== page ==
The Daily also surveyed people’s opinions on the drug and what it meant for their habits and their community. Of the people taking PrEP or in the process of getting it, many (7) linked it to reduced anxiety and/or increased feeling of security around having sex. PrEP for some (3) meant more condomless sex but, overall, people seemed to have the same amount of sex, and increased safety for those who had condomless sex regularly previously. Critics of PrEP will say that the drug encourages less safe sex, and many critics blame PrEP for the recent drastic increase in STI rates. Although PrEP might encourage condomless sex for some, it is important to remember that it comes to prevent transmission of HIV for many people who had condomless sex regardless before. Moreover, the relation between PrEP and increased STI prevalence is actually a misconception; a study presented at the annual Conference on Retroviruses and Opportunistic Infections showed that PrEP is actually reducing the rate of other STIs such as chlamydia and gonorrhea by up to 40%. Indeed, people on PrEP have regular 3-month tests that are often paired with STI testing, and have access to more information about safer sex and STIs.

PrEP is redefining safer sex, but not everybody is on board. Respondents to The Daily’s survey on PrEP talked about being potentially perceived as a “bareback whore,” (barebacking, i.e. the practice of condomless sex) while others that weren’t on PrEP noticed a greater insistence for people on the drug to look for barebacking, and expressed the fear that PrEP would lead to the resurgence of other STIs. With PrEP, safer sex comes to be redefined: taking PrEP is a new safer sex practice that comes with a certain protection from HIV and regular checks that also give people access to general STI prevention tools and knowledge. PrEP’s redefinition of safer sex has evolved in a context of misinformation about STIs, a lack of political will, and political backlash to sexual education, akin to the Ontario government’s scrapping of its 2015 sex-ed curriculum to reinstate its 1998 version. A 2010 document from the Sex Information and Education Council of Canada (SIECCAN) reported that although sexual health has gotten better in Canada over the years, “the prevalence of sexually transmitted infections among Canadian young people is unacceptably high and poses a significant threat to their current and long-term health and well-being”. In a context of a population poorly educated on safer sex practices, redefinitions can challenge people’s preconceptions and foster tensions.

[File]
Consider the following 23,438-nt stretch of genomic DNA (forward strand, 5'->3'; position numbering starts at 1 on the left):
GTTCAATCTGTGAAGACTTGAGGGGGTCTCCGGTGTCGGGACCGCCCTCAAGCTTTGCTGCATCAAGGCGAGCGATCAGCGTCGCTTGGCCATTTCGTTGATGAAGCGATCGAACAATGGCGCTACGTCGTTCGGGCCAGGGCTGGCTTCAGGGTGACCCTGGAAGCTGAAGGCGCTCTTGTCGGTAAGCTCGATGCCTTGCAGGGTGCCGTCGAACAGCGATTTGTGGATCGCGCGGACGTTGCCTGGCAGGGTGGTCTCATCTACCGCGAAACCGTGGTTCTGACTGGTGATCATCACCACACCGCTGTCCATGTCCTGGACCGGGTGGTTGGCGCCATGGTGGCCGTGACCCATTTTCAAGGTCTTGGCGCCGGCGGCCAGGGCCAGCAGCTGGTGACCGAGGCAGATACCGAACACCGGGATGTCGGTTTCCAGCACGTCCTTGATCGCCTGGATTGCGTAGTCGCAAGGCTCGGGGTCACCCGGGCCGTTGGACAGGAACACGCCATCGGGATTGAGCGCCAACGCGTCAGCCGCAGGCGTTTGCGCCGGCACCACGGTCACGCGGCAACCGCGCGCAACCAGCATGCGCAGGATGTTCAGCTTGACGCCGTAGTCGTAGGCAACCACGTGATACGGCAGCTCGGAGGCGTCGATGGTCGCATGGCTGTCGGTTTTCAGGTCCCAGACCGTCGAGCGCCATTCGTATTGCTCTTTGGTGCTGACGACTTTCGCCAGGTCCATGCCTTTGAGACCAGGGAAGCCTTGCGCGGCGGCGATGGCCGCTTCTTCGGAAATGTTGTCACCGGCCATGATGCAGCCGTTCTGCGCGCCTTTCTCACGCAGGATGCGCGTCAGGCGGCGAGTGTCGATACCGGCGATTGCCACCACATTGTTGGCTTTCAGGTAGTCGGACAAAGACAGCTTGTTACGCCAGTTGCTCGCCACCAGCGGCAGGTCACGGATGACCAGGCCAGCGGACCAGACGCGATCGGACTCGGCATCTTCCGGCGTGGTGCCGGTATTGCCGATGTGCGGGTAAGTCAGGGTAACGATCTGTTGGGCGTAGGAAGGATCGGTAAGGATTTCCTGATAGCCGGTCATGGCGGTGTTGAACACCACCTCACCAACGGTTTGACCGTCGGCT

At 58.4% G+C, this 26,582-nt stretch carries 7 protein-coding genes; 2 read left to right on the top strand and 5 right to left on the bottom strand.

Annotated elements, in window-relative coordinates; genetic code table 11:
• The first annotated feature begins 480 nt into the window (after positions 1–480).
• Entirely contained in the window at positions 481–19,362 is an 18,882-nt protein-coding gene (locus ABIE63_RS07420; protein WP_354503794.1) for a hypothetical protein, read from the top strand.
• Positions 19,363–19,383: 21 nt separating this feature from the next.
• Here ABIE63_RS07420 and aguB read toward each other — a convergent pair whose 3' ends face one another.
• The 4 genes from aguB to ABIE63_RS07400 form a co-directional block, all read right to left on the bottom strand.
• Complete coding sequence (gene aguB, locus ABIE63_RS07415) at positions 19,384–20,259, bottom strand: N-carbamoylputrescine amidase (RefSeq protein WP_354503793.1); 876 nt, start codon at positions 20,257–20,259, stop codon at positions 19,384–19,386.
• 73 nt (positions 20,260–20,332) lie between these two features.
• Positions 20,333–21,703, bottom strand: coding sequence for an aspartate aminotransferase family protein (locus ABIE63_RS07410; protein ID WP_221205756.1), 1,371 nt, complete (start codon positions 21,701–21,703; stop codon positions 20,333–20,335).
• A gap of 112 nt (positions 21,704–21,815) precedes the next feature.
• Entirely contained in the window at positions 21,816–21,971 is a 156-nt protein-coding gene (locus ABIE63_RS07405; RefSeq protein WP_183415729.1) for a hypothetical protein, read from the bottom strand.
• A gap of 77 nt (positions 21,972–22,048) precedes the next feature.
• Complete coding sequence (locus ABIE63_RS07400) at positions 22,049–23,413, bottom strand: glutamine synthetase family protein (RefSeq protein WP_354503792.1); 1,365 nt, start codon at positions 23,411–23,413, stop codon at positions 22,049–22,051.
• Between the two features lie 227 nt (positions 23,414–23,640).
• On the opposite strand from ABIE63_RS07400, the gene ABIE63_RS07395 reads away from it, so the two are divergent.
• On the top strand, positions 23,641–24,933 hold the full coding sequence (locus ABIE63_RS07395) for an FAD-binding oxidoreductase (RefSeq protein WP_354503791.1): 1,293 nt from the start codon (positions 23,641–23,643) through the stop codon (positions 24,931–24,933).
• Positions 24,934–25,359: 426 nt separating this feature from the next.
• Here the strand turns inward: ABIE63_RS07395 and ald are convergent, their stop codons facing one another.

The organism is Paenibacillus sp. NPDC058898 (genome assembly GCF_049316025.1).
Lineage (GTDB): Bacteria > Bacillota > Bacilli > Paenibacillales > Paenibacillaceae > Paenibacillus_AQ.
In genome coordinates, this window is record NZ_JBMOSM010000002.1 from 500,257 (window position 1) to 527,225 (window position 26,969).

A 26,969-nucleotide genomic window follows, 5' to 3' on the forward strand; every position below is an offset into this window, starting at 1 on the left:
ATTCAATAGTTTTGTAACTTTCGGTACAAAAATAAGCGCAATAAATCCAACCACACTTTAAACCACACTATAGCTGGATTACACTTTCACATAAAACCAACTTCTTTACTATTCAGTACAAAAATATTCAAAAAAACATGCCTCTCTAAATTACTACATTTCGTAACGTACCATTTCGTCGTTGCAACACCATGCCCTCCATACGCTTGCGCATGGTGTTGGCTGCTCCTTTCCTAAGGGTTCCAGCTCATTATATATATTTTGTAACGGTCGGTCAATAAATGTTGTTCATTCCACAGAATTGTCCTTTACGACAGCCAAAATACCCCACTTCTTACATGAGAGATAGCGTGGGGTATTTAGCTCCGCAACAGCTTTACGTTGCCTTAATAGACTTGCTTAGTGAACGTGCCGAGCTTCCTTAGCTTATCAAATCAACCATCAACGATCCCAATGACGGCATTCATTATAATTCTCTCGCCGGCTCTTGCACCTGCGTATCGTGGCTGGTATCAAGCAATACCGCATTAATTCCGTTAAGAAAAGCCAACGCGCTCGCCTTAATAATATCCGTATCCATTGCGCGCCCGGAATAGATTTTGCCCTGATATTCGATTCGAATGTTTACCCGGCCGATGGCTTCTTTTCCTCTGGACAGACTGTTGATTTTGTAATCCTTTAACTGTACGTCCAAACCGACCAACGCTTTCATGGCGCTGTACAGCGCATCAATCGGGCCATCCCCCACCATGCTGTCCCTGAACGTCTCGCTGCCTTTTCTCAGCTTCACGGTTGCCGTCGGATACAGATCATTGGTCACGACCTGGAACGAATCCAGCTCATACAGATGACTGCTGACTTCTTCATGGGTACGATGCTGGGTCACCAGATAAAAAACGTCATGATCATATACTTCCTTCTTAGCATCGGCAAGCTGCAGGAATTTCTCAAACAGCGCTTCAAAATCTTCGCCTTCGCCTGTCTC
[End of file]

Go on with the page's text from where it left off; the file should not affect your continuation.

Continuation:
The criminalization of HIV
In many countries, including Canada, people living with HIV are being convicted of serious criminal offences and sentenced to significant time in prison for not disclosing their HIV status — even when there is no transmission and people have taken highly effective precautions that mean the risk of transmission is exceedingly small. In other cases, people are facing more serious, discriminatory charges simply because they have HIV — even when there is no risk of transmission.

PrEP redefines safer sex and helps prevent the transmission of HIV. Nevertheless, PrEP’s redefinition of safer sex, which, although helpful in many ways and to many folks, is still marked by enduring power dynamics of class, race, sexuality, and geography. PrEP, and other methods of practicing safer sex, are only affordable and accessible to a restricted number of people, mapping health inequality further onto dominant power dynamics, from the doctor’s office to the bedroom.

*To learn more about PrEP & get a prescription:
– The Montreal study on PrEP under which you can be prescribed the drug and see a sexologist for free: PROTEGES. You can contact them to set an appointment at proteges@rezosante.fr or (514) 714-8176.
French Facebook group about PrEP
Rezo’s page on PrEP